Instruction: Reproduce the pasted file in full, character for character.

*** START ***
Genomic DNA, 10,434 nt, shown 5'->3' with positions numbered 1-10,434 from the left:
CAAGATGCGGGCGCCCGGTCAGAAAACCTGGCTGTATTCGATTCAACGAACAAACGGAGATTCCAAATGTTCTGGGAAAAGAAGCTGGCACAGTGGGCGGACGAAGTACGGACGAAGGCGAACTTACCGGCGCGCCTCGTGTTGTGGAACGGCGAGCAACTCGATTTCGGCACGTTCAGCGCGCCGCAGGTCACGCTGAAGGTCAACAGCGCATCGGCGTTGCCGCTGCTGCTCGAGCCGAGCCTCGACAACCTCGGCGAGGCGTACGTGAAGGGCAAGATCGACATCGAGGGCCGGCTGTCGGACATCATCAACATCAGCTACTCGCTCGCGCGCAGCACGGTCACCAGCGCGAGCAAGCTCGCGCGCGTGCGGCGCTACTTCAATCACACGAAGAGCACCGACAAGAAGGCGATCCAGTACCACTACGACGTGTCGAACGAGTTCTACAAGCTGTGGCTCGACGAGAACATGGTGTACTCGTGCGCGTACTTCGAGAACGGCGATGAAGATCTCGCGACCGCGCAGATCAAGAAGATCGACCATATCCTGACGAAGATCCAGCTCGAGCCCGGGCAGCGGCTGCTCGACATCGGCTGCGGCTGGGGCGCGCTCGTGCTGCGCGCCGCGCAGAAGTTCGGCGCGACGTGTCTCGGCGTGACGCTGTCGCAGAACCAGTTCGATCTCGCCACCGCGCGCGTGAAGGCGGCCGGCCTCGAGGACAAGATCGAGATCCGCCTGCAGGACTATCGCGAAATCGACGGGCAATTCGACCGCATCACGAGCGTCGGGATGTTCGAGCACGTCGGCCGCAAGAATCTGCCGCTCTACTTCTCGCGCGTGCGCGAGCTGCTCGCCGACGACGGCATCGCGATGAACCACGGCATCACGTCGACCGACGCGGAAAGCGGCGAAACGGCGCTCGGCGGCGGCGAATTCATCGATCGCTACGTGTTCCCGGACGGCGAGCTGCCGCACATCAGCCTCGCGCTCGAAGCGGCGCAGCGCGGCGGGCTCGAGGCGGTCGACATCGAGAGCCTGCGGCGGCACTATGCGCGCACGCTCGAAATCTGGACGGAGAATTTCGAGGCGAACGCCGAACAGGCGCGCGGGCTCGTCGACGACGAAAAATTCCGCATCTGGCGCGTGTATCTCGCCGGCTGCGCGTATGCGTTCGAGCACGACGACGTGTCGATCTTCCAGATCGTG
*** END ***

Genomic DNA, 10,434 nt, shown 5'->3' with positions numbered 1-10,434 from the left:
CAAGATGCGGGCGCCCGGTCAGAAAACCTGGCTGTATTCGATTCAACGAACAAACGGAGATTCCAAATGTTCTGGGAAAAGAAGCTGGCACAGTGGGCGGACGAAGTACGGACGAAGGCGAACTTACCGGCGCGCCTCGTGTTGTGGAACGGCGAGCAACTCGATTTCGGCACGTTCAGCGCGCCGCAGGTCACGCTGAAGGTCAACAGCGCATCGGCGTTGCCGCTGCTGCTCGAGCCGAGCCTCGACAACCTCGGCGAGGCGTACGTGAAGGGCAAGATCGACATCGAGGGCCGGCTGTCGGACATCATCAACATCAGCTACTCGCTCGCGCGCAGCACGGTCACCAGCGCGAGCAAGCTCGCGCGCGTGCGGCGCTACTTCAATCACACGAAGAGCACCGACAAGAAGGCGATCCAGTACCACTACGACGTGTCGAACGAGTTCTACAAGCTGTGGCTCGACGAGAACATGGTGTACTCGTGCGCGTACTTCGAGAACGGCGATGAAGATCTCGCGACCGCGCAGATCAAGAAGATCGACCATATCCTGACGAAGATCCAGCTCGAGCCCGGGCAGCGGCTGCTCGACATCGGCTGCGGCTGGGGCGCGCTCGTGCTGCGCGCCGCGCAGAAGTTCGGCGCGACGTGTCTCGGCGTGACGCTGTCGCAGAACCAGTTCGATCTCGCCACCGCGCGCGTGAAGGCGGCCGGCCTCGAGGACAAGATCGAGATCCGCCTGCAGGACTATCGCGAAATCGACGGGCAATTCGACCGCATCACGAGCGTCGGGATGTTCGAGCACGTCGGCCGCAAGAATCTGCCGCTCTACTTCTCGCGCGTGCGCGAGCTGCTCGCCGACGACGGCATCGCGATGAACCACGGCATCACGTCGACCGACGCGGAAAGCGGCGAAACGGCGCTCGGCGGCGGCGAATTCATCGATCGCTACGTGTTCCCGGACGGCGAGCTGCCGCACATCAGCCTCGCGCTCGAAGCGGCGCAGCGCGGCGGGCTCGAGGCGGTCGACATCGAGAGCCTGCGGCGGCACTATGCGCGCACGCTCGAAATCTGGACGGAGAATTTCGAGGCGAACGCCGAACAGGCGCGCGGGCTCGTCGACGACGAAAAATTCCGCATCTGGCGCGTGTATCTCGCCGGCTGCGCGTATGCGTTCGAGCACGACGACGTGTCGATCTTCCAGATCGTG